Are Bad Thoughts worse than Bad Actions? (Nitzavim)
You cannot escape the results of your thoughts. Whatever your present environment may be, you will fall, remain or rise with your thoughts, your vision, your ideal. You will become as small as your controlling desire; as great as your dominant aspiration. -James Allen
There is a Talmudic dictum that has bothered me since I heard it. It states that “thoughts are worse than actions.” That somehow, merely thinking about a sin, contemplating it, wallowing in thoughts of desire, are worse than the act of sin itself. That while sinning is of course wrong, carrying the thought of sin in one’s head is worse.
I always felt this a dangerous dictum. It may give some a license to sin. It may justify to someone who was just considering a sin, to go ahead and do the actual deed if he believes it’s not as bad as the thoughts scurrying around in his head.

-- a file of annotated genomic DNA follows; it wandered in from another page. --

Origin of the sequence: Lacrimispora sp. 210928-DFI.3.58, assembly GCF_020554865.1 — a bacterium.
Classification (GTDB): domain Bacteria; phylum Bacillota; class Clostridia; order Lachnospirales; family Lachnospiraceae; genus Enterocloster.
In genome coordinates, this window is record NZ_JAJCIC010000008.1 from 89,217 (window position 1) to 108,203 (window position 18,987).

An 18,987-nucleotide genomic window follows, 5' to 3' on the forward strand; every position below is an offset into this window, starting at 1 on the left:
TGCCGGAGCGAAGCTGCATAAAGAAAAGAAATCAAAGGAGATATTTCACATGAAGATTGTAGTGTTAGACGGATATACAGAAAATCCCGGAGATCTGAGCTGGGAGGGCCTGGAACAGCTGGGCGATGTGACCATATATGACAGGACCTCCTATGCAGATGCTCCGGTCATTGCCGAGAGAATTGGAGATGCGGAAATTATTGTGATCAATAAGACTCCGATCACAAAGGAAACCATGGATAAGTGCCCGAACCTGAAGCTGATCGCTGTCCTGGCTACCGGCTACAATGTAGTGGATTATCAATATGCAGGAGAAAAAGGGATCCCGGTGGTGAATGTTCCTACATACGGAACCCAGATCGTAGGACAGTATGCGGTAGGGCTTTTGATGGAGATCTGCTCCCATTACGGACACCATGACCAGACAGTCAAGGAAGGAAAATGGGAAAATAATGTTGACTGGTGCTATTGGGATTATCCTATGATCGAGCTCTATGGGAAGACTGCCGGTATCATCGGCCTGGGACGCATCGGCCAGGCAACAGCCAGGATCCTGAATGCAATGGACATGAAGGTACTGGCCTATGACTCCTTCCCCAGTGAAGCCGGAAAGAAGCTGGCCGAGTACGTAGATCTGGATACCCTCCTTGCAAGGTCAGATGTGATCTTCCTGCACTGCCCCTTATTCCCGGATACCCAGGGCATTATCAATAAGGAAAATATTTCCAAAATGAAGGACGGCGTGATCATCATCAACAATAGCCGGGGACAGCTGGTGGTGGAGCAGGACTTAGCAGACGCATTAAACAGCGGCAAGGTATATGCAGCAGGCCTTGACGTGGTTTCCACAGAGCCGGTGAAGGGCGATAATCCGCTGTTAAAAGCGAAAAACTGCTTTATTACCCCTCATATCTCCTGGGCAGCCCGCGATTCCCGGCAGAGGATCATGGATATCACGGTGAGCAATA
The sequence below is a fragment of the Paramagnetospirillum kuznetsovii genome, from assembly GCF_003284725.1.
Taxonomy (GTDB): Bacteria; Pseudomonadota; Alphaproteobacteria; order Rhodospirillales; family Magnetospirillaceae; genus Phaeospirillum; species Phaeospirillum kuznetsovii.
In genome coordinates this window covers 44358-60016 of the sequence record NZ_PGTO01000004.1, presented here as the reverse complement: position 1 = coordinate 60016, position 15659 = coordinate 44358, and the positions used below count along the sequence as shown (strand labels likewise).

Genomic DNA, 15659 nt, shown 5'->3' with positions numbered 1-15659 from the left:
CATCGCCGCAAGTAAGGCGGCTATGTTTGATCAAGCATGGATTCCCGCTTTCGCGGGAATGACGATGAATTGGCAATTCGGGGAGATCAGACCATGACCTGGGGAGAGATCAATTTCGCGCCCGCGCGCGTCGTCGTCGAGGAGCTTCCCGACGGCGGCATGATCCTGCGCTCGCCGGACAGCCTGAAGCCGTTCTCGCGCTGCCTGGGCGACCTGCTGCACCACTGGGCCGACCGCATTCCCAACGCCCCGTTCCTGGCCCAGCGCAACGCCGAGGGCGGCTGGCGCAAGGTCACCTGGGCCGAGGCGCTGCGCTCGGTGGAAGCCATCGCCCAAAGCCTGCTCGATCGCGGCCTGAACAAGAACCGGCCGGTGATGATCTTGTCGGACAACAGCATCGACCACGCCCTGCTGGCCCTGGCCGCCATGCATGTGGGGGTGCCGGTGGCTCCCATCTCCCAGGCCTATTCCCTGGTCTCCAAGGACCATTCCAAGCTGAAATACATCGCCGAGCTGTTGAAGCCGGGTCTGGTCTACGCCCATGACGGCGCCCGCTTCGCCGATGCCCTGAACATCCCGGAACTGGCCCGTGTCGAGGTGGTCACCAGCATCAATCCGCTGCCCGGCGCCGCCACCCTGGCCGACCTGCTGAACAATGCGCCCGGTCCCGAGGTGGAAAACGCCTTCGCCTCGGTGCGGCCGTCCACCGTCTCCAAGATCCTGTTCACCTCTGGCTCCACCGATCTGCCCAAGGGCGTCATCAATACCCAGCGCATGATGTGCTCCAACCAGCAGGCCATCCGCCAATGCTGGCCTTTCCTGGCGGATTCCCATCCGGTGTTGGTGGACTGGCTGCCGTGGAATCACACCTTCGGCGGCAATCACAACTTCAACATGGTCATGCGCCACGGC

However, in Rabbeinu Bechaye on Deuteronomy 29:18 (Nitzavim) I found an answer that I’m comfortable with. He explains that sinful thoughts are worse than the actual sin, after the sin. It seems that harping on the sin, after the fact, is worse and carries a greater punishment for the soul than the damage the sin itself did.
This answer resolves the other Talmudic dictum, which I find much more comforting, that there is no punishment whatsoever for sinful thoughts (except for idolatrous thoughts). So, to recap Rabbeinu Bechaye’s view:
- Sinful thoughts without sinning carry no punishment (except for thinking of idol worship).
- Doing an actual sin carries its prescribed punishment.
- Having sinful thoughts after the sin is worse than the actual sin and damages and punishes the soul even further.
Of course, there’s a trump card that absolves all of our bad thoughts and actions: repentance. Our repentance can retroactively cleanse the spiritual ledger. It can wipe the slate clean and allows us to start our spiritual accounting anew, refreshed, rejuvenated.
As we approach Rosh Hashanah and Yom Kippur, it’s a good time to clean up our minds and our actions.
Shabbat Shalom and Ktiva Ve’chatima Tova,
To Yitzi & Dalia Stern for a wonderful Shabbat.